Crappie fishing is good. My buddy is shooting his Micro Spoons and small 1/16-ounce crappie jigs under pontoons and docks. He is a master at getting a small lure into places not many anglers can hit.

If you want to shoot docks but have not practiced, you can try out locations without docks and set up a test course before attempting the docks. It will save you many snagged lures, plus it is a courteous thing to not mess up people’s boats or docks with miscasts. Crappie minnows set a couple of feet below a bobber will work very well around shallow laydowns, brush piles and bridge pilings.

Trout fishing is about as good as it gets right now. The recently stocked fish are biting just about any small lures or live bait (where permitted by law).

We fished a day recently during which we anchored the boat above a set of rapids right below the Buford Dam Trout Hatchery. I could cast a 1/16-ounce white and sliver rooster tail into a small pool below the rapids and just hold the lure steady while the current spun the blades. The lure stayed in place and the trout would come out of nowhere and eat the lure. We caught about 20 out of that pool alone.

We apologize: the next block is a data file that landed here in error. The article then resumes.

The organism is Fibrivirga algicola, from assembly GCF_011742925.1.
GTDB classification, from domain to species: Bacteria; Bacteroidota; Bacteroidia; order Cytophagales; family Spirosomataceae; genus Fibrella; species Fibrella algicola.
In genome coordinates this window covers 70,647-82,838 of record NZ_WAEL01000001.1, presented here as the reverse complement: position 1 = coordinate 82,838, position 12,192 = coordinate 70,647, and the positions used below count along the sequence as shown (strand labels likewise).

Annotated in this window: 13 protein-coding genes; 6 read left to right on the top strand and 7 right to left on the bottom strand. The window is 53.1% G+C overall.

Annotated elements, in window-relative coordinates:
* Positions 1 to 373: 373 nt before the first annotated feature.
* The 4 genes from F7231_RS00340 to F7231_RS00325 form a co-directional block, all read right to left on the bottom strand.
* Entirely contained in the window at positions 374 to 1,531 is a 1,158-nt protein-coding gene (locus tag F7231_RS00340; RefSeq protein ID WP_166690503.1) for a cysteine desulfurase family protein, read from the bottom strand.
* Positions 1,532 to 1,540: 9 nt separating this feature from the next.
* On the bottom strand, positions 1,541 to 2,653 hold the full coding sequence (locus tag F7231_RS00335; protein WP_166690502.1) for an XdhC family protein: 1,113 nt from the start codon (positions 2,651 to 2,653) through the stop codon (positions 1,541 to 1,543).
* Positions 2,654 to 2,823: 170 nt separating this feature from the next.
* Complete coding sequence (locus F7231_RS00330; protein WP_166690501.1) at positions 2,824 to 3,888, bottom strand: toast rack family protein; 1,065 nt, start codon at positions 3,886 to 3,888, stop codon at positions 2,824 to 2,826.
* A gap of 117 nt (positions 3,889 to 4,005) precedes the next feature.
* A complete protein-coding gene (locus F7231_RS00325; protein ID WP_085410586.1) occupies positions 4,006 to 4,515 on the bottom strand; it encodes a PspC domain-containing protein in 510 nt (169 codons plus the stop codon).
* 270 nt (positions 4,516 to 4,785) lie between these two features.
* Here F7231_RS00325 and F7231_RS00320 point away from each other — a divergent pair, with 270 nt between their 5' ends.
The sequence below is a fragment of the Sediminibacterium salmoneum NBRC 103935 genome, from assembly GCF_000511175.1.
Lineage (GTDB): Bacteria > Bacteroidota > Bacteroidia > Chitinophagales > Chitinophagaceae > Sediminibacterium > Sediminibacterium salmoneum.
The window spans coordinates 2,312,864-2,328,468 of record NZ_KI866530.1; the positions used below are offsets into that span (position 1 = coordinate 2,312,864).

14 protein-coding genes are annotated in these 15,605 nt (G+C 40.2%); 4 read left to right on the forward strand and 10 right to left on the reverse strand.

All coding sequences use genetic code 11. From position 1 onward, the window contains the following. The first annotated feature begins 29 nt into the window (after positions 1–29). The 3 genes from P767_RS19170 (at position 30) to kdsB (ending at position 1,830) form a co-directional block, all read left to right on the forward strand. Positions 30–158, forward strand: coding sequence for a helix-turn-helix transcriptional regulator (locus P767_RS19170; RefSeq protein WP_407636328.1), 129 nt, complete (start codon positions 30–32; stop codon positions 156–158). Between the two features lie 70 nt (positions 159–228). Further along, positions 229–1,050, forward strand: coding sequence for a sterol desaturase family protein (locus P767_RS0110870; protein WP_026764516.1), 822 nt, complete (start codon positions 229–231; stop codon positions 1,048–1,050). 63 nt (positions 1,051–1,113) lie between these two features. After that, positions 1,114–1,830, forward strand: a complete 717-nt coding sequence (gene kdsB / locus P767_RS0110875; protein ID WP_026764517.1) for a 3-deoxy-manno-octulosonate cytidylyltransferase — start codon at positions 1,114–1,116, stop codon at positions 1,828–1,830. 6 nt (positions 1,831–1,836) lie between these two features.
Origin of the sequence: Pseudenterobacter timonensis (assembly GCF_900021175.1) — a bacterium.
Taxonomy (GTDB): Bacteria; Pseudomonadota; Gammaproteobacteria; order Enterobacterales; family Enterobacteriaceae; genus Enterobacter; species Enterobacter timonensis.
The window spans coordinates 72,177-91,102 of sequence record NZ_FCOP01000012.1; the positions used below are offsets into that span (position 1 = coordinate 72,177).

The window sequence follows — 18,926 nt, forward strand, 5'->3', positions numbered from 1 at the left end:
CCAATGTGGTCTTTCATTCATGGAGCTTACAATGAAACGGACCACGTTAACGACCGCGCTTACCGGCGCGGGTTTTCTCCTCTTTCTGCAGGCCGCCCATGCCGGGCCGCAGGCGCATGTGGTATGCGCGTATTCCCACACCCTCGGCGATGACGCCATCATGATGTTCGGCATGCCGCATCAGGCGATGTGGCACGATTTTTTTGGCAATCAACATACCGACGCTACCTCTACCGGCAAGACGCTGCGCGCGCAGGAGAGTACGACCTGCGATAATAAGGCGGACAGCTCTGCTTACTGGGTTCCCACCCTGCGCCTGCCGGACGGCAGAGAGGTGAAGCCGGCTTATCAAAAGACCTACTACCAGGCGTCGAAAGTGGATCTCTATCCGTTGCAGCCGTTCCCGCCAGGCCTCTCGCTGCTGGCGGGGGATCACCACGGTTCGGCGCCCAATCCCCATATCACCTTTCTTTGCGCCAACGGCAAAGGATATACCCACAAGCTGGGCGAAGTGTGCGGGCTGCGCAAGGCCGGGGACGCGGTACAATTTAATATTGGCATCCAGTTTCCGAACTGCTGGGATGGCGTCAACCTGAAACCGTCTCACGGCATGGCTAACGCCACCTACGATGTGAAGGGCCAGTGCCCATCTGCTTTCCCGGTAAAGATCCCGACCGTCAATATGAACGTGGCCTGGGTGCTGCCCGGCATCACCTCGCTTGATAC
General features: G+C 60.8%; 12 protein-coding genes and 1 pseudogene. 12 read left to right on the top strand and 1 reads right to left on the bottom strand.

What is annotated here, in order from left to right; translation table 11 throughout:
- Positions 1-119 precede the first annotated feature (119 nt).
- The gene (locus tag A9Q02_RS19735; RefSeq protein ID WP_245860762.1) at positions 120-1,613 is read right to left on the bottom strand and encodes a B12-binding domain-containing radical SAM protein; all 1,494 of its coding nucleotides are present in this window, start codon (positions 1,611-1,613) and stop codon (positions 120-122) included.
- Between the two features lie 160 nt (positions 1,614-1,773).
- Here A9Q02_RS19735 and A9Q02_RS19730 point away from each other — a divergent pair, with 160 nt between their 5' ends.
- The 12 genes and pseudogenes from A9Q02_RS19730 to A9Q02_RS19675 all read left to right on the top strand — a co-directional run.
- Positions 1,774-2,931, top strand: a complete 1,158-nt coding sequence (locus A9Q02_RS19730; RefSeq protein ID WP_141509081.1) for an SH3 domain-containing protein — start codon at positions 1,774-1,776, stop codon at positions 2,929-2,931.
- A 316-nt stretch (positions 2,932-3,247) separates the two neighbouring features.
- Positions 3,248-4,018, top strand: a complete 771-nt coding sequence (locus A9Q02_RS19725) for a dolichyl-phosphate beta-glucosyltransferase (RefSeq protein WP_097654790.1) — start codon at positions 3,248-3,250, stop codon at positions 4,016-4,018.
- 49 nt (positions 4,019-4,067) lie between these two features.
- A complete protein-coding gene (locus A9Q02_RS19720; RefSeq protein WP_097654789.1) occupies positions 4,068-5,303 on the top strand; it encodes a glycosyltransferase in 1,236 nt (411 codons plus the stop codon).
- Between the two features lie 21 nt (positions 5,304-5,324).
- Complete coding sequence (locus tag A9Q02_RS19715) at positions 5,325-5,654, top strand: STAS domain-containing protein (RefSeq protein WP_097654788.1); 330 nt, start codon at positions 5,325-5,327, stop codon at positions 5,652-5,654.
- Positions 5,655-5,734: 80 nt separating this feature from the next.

Small in-line spinners or a small gold and black countdown Rapala are good choices for spinning tackle. Wet flies or a double rig with a dry fly at the top with a wet fly dropper below will work well, too.

Bank fishing: Bream, bass, crappie and even catfish are all suckers for live night crawlers or smaller live earthworms. You can fish live worms on the bottom, under a bobber or you can cast them without a weight and catch suspended fish with a slow-falling worm — all from the bank of your favorite pond, river or Lake Lanier. You can catch worms by simply digging in good soil. Use a hook small enough so that you can bury the entire worm and limit your swivels or weights so as to make the most natural presentation possible.

Eric Aldrich is an outdoor writer, marketing specialist and bass angler. Reports are based on personal experience and permission from a close network of friends. Contact him at or visit his website at